AppsEvents Achieves the Professional Development Partner Specialization in the Google Cloud Partner Specialization Program

Google Cloud Recognizes AppsEvents’ Technical Proficiency and Proven Success In Professional Development 

New Hampshire, July 23, 2018 — AppsEvents today announced that it has achieved the Professional Development Partner Specialization in the Google Cloud Partner Specialization Program. By earning the Partner Specialization, AppsEvents has proven their expertise and success in building customer solutions in the Professional Development field using Google Cloud Platform technology.

The Google Cloud Partner Specialization Program is designed to provide Google Cloud customers with qualified partners that have demonstrated technical proficiency and proven success in specialized solution and service areas.

Partners who have achieved the specialization in the Education Professional Development category train educators on the use of Google technology in the classroom and prepare them to become Google Certified Educators, Trainers and Innovators.

“We incorporate the best practice we see in leading education systems across the world to our work with schools,” said AppsEvents CEO, Dan Taylor

AppsEvents works with schools in several ways. Through ‘Google Summits’, high energy two day ‘conference style’ events, G Suite and Chromebook experts run multiple sessions across one or two days. Delegates select topics and levels that are ‘just right’ for their professional learning objectives.

AppsEvents ‘Google Certification Boot Camps’ are one and two day events where teachers get certified as Level 1 and 2 Educators and Certified Trainers . AppsEvents also runs specialized bootcamps for specific job roles such as school leadership, IT staff and support staff. Later this year, AppsEvents will be launching an AppsEvents G Suite Proficiency Certification training to meet the needs of those new to G Suite or working in education ‘non-teaching’ positions.
  
Finally, AppsEvents runs transformational PD sessions for schools and districts across the US to develop deep use of Google tools in the classroom, often over multiple semesters. These sessions focus on a holistic approach including Chromebooks, G Suite and Expeditions, and are customized for every engagement to meet the specific goals of the school.

Photo during the internal Google Educator Bootcamp hosted by the Trumann School District as part of their new school year focus. You can learn more about it here.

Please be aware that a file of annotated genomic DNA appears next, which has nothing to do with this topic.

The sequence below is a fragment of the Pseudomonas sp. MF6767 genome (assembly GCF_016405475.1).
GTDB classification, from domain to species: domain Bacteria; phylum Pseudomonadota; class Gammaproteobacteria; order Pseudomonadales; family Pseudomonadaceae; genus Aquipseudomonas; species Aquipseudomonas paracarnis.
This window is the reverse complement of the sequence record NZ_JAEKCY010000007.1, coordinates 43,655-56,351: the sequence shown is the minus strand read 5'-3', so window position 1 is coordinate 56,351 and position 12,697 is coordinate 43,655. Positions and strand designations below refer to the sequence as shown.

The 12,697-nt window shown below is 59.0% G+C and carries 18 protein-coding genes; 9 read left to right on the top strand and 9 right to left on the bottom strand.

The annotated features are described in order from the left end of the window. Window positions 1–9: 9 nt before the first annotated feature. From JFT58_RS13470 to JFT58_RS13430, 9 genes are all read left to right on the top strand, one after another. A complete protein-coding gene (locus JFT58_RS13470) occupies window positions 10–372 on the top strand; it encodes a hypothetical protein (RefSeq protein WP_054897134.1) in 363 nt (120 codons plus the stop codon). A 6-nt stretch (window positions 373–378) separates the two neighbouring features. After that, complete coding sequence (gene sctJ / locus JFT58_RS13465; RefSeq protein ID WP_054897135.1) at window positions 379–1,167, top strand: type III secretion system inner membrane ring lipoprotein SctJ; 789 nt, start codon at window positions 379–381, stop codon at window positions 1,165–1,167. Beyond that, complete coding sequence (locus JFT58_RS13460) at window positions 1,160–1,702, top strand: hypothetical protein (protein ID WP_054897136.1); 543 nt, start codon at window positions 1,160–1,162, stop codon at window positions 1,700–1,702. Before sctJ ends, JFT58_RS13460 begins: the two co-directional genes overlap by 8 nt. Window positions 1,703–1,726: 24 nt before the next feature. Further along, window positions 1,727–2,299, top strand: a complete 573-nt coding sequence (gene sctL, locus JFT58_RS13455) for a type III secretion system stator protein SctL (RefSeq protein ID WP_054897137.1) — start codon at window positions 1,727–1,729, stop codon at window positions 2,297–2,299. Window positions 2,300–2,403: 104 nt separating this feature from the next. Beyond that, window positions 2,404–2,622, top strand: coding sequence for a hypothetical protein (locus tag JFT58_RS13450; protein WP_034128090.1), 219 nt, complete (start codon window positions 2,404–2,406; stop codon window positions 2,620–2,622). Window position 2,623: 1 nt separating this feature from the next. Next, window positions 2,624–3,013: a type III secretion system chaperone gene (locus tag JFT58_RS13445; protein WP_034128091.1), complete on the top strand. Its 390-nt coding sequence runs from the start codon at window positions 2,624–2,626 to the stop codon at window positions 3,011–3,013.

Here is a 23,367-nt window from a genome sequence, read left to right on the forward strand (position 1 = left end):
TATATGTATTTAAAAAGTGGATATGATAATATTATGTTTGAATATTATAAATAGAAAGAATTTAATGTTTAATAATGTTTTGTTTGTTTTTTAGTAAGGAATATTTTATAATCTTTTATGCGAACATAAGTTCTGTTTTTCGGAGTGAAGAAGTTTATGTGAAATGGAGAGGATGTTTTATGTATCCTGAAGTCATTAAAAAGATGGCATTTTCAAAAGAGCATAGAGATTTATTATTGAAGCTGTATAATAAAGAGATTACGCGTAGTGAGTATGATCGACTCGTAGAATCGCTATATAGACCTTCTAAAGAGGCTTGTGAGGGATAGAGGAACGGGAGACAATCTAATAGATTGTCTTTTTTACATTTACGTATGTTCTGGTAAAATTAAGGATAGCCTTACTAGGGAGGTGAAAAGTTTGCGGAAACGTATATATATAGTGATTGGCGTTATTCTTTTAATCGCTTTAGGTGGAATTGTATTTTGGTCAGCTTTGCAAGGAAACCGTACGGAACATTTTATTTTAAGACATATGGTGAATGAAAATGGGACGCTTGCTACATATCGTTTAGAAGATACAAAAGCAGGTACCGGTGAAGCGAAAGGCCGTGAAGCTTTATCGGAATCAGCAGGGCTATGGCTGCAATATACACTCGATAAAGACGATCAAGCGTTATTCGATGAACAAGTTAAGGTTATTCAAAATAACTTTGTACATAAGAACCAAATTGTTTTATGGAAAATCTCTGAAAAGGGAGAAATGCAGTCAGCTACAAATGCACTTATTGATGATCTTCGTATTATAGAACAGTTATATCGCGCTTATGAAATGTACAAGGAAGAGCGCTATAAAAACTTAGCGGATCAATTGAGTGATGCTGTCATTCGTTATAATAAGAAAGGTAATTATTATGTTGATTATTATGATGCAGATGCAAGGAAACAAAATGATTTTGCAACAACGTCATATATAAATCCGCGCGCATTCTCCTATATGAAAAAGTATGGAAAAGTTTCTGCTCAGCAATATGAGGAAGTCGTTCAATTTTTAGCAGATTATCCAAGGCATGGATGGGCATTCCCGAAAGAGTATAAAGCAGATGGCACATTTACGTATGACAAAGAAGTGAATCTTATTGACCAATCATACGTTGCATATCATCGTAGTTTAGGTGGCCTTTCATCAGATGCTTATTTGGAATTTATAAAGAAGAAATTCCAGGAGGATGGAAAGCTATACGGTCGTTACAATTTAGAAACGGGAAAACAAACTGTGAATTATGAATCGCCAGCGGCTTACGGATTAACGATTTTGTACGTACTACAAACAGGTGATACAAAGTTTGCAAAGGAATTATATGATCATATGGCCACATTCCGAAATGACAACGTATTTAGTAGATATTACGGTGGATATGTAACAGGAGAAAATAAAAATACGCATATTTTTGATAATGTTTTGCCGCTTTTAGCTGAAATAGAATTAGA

About AppsEvents

AppsEvents is a global team of educators that share a commitment to a vision of cloud computing and Google technologies in particular. We aim to help schools run more efficiently, assist individual educators better perform their work, and most importantly help prepare students for today's changing tech landscape.

AppsEvents is a global organization with offices in the US, Europe, Asia and Latin America.


You can see all our public events at www.appsevents.com or please contact our USA Director Allison Mollica on allison@appsevents.com
Read more ...

Google Forms for Reading and Writing


By Stephanie Karabaic

Today’s classrooms are filled with learners with varying levels of skills. Some classrooms sizes are larger than we would like, and this can complicate meeting the needs of all learners.

How can a teacher in a typical classroom determine what students already know, what they have learned after initial instruction, and where to move in the instructional path? Google Forms can be a teacher’s best friend!

Here are some of the examples from my classroom…

1. Book Club ‘Check-In’

Google Forms can be used as a ‘check in’ for readings students are doing in groups or individually. This activity helps in shifting the responsibility of learning to the students to help them realize they play an integral part of their own learning.

Example : https://goo.gl/forms/JDZLcJpEvbcWUX8i2

2. Formative Assessment

Google Forms can be used for online quizzes. In my reading class, I use Forms to assess students’ understanding and give them real time feedback by allowing them to see the answers they got correct and the ones they missed immediately after a quiz.

Forms also enables teachers to differentiate testing without the students knowing there are different leveled tests.